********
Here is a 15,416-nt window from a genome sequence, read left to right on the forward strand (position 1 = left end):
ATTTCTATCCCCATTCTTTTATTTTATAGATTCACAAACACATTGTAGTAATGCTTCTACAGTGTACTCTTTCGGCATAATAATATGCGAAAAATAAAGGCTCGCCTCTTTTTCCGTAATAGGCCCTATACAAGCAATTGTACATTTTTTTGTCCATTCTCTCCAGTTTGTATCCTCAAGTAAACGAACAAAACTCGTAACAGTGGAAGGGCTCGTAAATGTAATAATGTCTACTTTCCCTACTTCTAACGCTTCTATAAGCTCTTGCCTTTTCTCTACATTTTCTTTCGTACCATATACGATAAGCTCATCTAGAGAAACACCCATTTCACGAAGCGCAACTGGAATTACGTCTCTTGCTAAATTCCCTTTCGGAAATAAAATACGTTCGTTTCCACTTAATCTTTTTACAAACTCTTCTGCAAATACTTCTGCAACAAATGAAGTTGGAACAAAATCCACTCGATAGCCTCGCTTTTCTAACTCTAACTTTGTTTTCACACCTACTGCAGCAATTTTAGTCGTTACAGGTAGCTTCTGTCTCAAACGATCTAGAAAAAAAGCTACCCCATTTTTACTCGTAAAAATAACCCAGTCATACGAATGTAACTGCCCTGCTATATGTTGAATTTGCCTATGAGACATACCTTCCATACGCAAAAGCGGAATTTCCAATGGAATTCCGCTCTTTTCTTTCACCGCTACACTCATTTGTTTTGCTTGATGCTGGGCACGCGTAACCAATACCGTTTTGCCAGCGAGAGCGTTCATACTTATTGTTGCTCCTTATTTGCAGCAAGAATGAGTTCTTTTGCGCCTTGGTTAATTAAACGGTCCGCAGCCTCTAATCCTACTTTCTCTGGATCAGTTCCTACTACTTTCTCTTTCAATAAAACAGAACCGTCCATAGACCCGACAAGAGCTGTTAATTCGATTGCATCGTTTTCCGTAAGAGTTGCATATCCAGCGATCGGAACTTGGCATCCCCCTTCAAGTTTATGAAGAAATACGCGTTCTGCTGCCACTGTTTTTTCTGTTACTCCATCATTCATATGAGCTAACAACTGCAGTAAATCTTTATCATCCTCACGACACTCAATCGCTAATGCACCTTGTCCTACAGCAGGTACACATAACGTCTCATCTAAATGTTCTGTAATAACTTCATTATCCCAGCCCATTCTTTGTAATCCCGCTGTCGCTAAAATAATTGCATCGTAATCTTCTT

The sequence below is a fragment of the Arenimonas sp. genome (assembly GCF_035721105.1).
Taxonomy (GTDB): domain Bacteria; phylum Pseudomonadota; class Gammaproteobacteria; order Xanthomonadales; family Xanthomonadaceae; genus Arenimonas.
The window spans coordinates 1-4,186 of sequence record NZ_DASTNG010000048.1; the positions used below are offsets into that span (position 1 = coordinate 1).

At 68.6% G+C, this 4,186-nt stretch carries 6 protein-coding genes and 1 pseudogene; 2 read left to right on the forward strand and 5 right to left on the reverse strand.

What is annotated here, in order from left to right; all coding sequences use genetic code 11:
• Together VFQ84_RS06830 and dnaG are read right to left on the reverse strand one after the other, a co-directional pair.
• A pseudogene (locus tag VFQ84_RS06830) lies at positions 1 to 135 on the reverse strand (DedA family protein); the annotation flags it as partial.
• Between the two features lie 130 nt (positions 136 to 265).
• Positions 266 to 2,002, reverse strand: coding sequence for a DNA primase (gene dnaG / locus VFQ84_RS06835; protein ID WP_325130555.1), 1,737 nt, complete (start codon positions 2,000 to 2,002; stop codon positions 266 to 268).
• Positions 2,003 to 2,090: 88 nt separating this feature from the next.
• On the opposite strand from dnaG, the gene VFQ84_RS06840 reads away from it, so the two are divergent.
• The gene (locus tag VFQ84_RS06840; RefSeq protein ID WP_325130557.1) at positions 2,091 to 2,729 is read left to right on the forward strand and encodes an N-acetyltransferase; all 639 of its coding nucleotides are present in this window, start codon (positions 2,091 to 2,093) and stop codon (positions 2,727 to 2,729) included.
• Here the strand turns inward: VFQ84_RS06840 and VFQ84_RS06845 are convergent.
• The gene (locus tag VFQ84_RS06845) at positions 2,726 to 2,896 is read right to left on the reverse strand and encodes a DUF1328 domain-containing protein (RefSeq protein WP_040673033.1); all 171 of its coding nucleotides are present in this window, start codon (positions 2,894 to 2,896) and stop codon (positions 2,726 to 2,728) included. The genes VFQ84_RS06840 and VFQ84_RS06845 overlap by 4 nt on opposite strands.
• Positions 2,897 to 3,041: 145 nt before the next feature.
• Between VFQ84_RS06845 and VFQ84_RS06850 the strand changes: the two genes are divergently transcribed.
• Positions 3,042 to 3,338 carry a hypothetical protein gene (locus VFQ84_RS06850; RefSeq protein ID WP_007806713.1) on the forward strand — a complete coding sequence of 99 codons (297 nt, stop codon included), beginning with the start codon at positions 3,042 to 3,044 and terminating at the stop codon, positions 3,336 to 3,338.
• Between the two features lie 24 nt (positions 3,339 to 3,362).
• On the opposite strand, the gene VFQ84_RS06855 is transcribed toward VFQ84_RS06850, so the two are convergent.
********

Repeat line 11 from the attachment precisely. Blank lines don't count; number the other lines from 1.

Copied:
• Positions 266 to 2,002, reverse strand: coding sequence for a DNA primase (gene dnaG / locus VFQ84_RS06835; protein ID WP_325130555.1), 1,737 nt, complete (start codon positions 2,000 to 2,002; stop codon positions 266 to 268).